Out of interest the original English English word for 'Autumn' is actually 'Fall' (from the falling of the leaves from the trees). This crossed the Atlantic to North America where they use it today. So, although we tend to thibk of 'The Fall' as an American expression for this time of year, it did actually originate on the other side of 'the Pond'.
     

    pollohispanizado

    Senior Member
    Inglés canadiense
    Out of interest the original English English word for 'Autumn' is actually 'Fall' (from the falling of the leaves from the trees). This crossed the Atlantic to North America where they use it today. So, although we tend to thibk of 'The Fall' as an American expression for this time of year, it did actually originate on the other side of 'the Pond'.
    I didn't actually know that you all don't call it Fall over there. To my ears, Autumn is to Fall what loquacious is to talkative (i.e. a word never used in informal conversation)(and never mind the adjective "autumnal" 🙃)
     
    Last edited:

    Olaszinhok

    Senior Member
    Standard Italian
    I didn't actually know that you all don't call it Fall over there. To my ears, Autumn is to Fall what talkative is to loquacious (i.e. a word never used in informal conversation)(and never mind the adjective "autumnal" 🙃)
    In British English text-books for foreigners, the word fall is not even mentioned. The four seasons of the year are: spring, summer, autumn and winter. :)
     
    Last edited:

    Stoggler

    Senior Member
    UK English
    In British English text-books for foreigners, the word fall is not even mentioned. The four seasons of the year are: spring, summer, autumn and winter. :)

    Although Fall would be understood in Britain, and it is (or at least was until fairly recently) still used in some parts of England for autumn. Also heard in parts of Yorkshire and Lancashire (probably by a quickly diminishing number of people now) is the word backend for that particular season.
     

    merquiades

    Senior Member
    English (USA Northeast)
    For me, Fall and Autumn are totally interchangeable. I like the parallelism of Spring-Fall and the relationship to the change in nature occurring in the two seasons. Springing and falling create a visual image.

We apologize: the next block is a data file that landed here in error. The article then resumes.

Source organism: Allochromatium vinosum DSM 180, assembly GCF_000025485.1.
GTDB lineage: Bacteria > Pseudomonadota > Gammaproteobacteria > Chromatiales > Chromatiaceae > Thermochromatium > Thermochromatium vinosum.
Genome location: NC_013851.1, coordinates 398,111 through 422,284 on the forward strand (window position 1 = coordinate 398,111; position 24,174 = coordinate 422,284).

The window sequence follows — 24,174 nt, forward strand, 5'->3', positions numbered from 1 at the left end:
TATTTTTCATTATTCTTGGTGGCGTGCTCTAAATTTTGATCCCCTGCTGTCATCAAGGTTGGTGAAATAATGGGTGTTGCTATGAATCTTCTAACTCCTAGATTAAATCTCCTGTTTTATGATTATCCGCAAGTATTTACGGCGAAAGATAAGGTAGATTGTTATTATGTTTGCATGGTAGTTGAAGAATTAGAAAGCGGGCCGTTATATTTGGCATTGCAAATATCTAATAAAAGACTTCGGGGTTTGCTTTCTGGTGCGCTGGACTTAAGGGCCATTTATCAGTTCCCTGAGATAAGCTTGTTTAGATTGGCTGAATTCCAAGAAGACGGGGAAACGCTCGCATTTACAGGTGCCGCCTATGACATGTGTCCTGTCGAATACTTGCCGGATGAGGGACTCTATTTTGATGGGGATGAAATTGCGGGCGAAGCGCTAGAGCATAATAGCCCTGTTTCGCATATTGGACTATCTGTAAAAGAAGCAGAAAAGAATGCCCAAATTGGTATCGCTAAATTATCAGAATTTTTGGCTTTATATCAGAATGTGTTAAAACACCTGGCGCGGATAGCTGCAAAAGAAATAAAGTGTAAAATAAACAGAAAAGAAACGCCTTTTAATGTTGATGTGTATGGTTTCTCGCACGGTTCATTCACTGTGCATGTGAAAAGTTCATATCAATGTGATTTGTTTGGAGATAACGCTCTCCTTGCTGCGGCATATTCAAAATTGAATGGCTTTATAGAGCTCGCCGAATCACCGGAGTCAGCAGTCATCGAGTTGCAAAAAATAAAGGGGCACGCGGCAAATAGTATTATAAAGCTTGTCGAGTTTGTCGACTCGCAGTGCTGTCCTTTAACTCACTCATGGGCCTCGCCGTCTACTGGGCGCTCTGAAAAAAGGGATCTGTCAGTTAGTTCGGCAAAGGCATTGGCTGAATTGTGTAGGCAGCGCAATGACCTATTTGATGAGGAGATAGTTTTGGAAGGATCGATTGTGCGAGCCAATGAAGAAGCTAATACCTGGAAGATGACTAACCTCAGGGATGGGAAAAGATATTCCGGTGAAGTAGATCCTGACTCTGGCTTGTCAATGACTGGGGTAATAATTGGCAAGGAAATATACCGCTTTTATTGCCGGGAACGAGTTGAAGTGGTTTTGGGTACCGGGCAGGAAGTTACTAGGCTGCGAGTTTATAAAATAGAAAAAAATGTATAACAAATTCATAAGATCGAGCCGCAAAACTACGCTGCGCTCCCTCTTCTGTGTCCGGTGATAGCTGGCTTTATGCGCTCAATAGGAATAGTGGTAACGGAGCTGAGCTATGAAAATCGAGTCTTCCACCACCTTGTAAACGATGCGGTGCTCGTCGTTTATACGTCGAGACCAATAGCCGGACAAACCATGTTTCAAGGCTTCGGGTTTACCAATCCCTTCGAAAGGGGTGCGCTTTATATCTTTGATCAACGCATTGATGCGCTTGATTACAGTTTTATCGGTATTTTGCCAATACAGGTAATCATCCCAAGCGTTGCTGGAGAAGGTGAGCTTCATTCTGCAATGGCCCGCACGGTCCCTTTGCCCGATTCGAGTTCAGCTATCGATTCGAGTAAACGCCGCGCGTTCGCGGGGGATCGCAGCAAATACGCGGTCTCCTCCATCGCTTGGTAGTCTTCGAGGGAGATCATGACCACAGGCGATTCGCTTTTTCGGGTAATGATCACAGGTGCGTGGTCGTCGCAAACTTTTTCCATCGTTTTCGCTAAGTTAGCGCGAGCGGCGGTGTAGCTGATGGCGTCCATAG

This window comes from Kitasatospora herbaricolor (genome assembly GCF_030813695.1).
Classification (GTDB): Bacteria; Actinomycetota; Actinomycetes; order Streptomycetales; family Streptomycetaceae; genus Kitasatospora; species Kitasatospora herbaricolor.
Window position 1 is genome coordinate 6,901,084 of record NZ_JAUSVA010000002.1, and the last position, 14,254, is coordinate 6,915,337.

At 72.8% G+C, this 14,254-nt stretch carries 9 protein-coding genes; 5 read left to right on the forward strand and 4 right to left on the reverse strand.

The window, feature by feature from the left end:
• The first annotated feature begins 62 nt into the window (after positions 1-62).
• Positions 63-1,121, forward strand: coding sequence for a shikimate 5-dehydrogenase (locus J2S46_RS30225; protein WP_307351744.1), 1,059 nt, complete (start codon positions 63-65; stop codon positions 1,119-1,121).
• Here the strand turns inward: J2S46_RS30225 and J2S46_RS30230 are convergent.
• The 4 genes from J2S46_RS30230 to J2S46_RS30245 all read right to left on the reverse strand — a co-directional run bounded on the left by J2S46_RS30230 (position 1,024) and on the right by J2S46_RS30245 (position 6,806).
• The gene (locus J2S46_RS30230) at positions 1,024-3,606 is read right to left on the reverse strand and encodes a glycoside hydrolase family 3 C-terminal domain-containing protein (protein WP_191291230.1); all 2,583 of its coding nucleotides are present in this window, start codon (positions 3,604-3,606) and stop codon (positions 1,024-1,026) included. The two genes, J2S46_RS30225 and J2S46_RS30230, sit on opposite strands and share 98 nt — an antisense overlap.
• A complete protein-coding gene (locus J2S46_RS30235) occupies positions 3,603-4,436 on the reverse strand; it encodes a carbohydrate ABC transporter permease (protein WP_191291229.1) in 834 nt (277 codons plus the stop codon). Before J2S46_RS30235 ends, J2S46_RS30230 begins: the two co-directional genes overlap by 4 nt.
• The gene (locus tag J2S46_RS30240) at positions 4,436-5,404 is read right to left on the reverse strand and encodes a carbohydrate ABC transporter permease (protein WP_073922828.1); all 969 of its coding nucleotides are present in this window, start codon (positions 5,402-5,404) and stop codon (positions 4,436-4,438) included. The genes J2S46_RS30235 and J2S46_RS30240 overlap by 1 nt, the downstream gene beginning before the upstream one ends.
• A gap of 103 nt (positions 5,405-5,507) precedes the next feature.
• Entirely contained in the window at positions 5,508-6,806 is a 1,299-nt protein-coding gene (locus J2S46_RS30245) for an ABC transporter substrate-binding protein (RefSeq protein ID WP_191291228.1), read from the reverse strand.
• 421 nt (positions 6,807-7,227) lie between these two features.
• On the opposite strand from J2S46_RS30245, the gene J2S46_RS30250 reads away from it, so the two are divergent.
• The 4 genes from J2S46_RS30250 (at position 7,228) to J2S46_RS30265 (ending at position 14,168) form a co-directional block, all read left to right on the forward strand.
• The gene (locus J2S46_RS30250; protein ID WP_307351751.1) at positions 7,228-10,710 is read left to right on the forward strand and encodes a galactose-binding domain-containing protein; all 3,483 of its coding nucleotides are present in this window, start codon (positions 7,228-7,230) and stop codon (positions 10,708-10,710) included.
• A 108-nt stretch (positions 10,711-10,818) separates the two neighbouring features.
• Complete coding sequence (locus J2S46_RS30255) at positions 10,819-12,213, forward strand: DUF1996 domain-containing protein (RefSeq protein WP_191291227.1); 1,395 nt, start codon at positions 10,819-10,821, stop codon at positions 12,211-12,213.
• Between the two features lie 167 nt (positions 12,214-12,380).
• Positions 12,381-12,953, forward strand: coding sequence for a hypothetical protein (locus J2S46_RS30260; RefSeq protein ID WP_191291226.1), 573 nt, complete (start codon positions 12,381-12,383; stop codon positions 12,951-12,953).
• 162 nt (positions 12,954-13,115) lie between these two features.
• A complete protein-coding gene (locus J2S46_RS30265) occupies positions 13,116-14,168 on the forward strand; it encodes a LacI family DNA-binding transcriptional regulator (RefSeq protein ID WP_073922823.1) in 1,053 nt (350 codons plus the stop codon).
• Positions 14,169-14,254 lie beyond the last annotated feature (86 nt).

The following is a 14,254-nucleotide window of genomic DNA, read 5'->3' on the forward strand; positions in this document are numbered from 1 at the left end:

I hadn't made the connection between harvest and Herbst before now. :)

    Trying to understand the original post... the sound change is the Germanic a (ah) in fallen to a more o-like sound in Fall? If so, I think it's the pronunciation of the guttural -ll at the end of the word that accounts for the change. We usually have it in any word ending in -ll : call, ball, stall, mall, tall.
     
    Last edited:

    pollohispanizado

    Senior Member
    Inglés canadiense
    In German, gemminated consonants indicate that the preceding vowel is short; so fallen and Fall should have the same vowel.

    Also, German doesn't have a velarized L like we do in English (although we share a postconsonantal vocalized L at the end of words).
     
    Last edited:

    berndf

    Moderator
    German (Germany)
    What about “Fall” as in “instance” (“Das ist ein interessanter Fall von Heuchelei”)?
    Wouldn't you also say case here in English. And the literal meaning of case is also fall, from the Latin verb cadere = to fall. But with the same derived meaning: to fall under a category and (which is the relevant meaning here) to happen. I find this use intuitively straight forward as well.

    EDIT: Crossed with @bearded
     
    Top